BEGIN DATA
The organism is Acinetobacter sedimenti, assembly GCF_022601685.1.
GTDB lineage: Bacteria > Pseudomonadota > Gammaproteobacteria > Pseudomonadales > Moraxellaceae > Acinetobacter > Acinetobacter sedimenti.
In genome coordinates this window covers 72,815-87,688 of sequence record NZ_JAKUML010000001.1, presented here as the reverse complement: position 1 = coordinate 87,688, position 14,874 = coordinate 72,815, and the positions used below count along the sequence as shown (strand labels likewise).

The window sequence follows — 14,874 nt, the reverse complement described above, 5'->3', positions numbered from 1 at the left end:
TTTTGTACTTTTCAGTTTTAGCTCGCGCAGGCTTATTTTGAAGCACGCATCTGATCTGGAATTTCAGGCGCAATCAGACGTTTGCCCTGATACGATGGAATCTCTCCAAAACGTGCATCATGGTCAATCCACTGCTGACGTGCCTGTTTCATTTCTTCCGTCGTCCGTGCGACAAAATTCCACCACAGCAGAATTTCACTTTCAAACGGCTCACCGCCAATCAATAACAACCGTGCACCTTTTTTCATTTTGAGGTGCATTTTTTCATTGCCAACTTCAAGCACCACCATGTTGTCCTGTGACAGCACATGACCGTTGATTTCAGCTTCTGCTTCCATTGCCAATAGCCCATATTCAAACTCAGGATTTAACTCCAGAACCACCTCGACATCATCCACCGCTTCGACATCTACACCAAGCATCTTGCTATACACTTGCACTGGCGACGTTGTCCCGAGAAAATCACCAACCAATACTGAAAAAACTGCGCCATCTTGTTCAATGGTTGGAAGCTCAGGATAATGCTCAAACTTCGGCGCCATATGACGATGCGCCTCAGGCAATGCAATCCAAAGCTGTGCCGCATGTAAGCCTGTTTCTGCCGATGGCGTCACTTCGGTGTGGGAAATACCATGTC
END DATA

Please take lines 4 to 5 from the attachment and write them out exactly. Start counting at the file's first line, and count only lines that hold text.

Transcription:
The window sequence follows — 14,874 nt, the reverse complement described above, 5'->3', positions numbered from 1 at the left end:
TTTTGTACTTTTCAGTTTTAGCTCGCGCAGGCTTATTTTGAAGCACGCATCTGATCTGGAATTTCAGGCGCAATCAGACGTTTGCCCTGATACGATGGAATCTCTCCAAAACGTGCATCATGGTCAATCCACTGCTGACGTGCCTGTTTCATTTCTTCCGTCGTCCGTGCGACAAAATTCCACCACAGCAGAATTTCACTTTCAAACGGCTCACCGCCAATCAATAACAACCGTGCACCTTTTTTCATTTTGAGGTGCATTTTTTCATTGCCAACTTCAAGCACCACCATGTTGTCCTGTGACAGCACATGACCGTTGATTTCAGCTTCTGCTTCCATTGCCAATAGCCCATATTCAAACTCAGGATTTAACTCCAGAACCACCTCGACATCATCCACCGCTTCGACATCTACACCAAGCATCTTGCTATACACTTGCACTGGCGACGTTGTCCCGAGAAAATCACCAACCAATACTGAAAAAACTGCGCCATCTTGTTCAATGGTTGGAAGCTCAGGATAATGCTCAAACTTCGGCGCCATATGACGATGCGCCTCAGGCAATGCAATCCAAAGCTGTGCCGCATGTAAGCCTGTTTCTGCCGATGGCGTCACTTCGGTGTGGGAAATACCATGTC